Flying over the rich patchwork of the Argentinian Pampas, one might be surprised to glance down and see a giant green guitar etched into the fields. Rather like the hill figures of ancient days or the hedge mazes of the Renaissance, this enormous landscape feature has the best vantage point from above. The guitar forest and garden is a modern project—it was planted over several decades by a local farmer named Pedro Martin Ureta in memory of his beloved wife Graciela Yraizoz. This labor of love is a source of local joy and is even famous enough to be noticed by NASA's satellites.
Back in the 1970s, young wife and mother Graciela flew in a plane over the agriculturally rich Pampas landscape of Argentina. She noticed that by natural chance a farm below formed the shape of a milk pail. Later, she asked her rancher husband Ureta if they could shape their fields into the form of a guitar in honor of her love for the instrument. According to Condé Naste Traveller, Ureta told her, “Later, we’ll talk…about it later.” Sadly, that day would never come. Graciela passed away suddenly in 1977 at age 25, after collapsing with a brain aneurysm while heavily pregnant.
Heartbroken, Ureta and his four children began to create the forest and garden in the shape of a guitar in 1979 to honor the memory of his late wife. He drew the lines by spacing out his children over the fields as guides. With the help of field hands, the family planted over 7,000 trees. The outline of the instrument are made of cypress trees, as is the star-shaped hole beneath the strings. The strings themselves are “drawn” in eucalyptus trees. Over the decades, the family cultivated the growing forest—including using creative scrap metal solutions to prevent pests. The entire guitar stretches two-thirds of a mile long.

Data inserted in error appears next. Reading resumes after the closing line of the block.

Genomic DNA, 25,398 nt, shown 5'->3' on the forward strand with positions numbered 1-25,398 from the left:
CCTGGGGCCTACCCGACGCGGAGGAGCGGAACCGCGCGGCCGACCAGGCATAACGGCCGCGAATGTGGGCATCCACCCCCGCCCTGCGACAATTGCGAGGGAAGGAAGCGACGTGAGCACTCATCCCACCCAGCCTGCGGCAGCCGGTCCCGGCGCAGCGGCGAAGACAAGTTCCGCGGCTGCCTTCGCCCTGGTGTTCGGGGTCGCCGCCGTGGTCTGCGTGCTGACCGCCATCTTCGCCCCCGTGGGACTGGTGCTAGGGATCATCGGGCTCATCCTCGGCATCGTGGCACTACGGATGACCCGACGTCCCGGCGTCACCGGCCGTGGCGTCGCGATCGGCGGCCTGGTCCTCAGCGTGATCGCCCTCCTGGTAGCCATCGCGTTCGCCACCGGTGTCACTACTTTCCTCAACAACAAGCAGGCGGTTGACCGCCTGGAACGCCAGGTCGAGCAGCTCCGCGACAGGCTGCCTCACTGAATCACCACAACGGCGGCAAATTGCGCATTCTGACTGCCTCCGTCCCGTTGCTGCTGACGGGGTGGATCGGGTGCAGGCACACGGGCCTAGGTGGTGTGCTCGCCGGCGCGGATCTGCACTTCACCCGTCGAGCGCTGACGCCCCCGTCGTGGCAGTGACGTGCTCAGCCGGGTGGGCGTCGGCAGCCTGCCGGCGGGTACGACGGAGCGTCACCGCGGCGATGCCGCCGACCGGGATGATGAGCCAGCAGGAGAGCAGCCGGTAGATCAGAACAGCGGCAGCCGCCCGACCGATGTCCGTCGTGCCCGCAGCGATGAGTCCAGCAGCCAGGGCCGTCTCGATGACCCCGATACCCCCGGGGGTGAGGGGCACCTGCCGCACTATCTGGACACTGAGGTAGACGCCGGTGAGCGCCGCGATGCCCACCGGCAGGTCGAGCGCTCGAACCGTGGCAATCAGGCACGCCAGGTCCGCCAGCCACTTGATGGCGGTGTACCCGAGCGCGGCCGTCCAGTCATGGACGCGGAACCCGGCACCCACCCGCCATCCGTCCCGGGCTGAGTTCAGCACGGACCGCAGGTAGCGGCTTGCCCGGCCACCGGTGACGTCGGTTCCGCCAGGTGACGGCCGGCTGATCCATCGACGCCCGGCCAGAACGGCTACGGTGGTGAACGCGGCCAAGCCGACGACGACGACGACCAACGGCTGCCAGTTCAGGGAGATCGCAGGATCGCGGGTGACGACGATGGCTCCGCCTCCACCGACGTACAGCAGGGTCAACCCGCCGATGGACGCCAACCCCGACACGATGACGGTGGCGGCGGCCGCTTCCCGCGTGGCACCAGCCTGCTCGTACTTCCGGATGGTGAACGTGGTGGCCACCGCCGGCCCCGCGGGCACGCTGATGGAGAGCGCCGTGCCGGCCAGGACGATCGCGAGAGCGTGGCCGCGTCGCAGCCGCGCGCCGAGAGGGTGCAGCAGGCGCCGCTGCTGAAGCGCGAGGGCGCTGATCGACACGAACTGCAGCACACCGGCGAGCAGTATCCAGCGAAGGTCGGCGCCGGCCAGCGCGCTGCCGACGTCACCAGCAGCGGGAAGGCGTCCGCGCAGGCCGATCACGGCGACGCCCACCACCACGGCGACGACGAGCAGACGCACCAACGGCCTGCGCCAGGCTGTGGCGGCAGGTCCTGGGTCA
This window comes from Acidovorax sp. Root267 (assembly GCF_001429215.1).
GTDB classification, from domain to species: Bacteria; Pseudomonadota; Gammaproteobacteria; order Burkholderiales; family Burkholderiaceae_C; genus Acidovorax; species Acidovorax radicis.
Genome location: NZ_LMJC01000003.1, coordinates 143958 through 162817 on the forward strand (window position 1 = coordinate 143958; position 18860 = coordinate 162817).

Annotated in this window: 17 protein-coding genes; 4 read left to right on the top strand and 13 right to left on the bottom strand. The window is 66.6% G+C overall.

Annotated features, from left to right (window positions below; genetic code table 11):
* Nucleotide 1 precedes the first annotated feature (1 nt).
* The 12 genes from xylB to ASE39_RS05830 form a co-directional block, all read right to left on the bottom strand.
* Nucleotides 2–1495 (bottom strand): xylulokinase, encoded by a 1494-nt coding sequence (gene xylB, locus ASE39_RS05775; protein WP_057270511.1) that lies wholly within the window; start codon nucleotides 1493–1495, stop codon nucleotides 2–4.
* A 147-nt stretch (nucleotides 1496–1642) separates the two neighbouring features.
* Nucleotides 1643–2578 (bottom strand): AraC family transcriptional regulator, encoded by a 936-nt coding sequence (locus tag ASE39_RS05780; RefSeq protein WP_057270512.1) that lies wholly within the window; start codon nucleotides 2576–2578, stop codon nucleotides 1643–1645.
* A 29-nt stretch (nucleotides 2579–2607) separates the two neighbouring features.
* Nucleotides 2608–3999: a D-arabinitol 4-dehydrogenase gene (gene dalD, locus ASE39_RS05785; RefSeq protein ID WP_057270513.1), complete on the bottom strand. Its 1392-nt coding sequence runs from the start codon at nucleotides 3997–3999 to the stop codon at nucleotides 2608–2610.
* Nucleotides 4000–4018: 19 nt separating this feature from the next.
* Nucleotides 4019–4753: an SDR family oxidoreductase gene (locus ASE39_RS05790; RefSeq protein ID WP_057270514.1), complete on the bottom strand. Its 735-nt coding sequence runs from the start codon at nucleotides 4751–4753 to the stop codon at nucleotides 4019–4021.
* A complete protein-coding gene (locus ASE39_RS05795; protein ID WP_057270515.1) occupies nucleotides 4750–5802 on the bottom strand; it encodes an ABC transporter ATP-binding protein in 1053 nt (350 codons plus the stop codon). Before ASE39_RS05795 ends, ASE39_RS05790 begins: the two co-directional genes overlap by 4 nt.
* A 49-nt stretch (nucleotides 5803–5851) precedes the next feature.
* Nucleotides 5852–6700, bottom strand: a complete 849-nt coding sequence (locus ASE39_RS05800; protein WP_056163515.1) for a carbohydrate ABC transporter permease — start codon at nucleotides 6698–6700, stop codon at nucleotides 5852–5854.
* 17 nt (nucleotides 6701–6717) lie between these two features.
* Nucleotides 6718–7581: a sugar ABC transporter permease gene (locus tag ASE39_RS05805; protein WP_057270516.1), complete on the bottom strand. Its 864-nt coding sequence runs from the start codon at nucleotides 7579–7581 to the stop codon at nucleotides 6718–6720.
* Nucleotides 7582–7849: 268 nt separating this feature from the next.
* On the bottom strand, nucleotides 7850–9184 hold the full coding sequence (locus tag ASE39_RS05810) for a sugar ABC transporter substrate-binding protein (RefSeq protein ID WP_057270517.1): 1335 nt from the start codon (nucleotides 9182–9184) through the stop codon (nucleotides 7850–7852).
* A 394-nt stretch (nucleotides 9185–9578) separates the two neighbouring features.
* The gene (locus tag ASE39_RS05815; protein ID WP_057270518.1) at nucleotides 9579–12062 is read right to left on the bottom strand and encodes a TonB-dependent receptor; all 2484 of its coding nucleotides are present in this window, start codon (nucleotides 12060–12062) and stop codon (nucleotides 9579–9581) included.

Today, the guitar forest has gained both local and international acclaim as a symbol of a great love. It is visible on Google Earth, where you will find comments from people around the world who are touched by the story of Ureta and Graciela. Even NASA has documented their love with the Advanced Spaceborne Thermal Emission and Reflection Radiometer (ASTER) on the Terra satellite. Unfortunately, Ureta has never personally seen the guitar from above, as he is afraid of flying. Many decades later, Ureta found love again, but his elaborate memorial for his late wife has remained one of the most touching tributes to love cut short.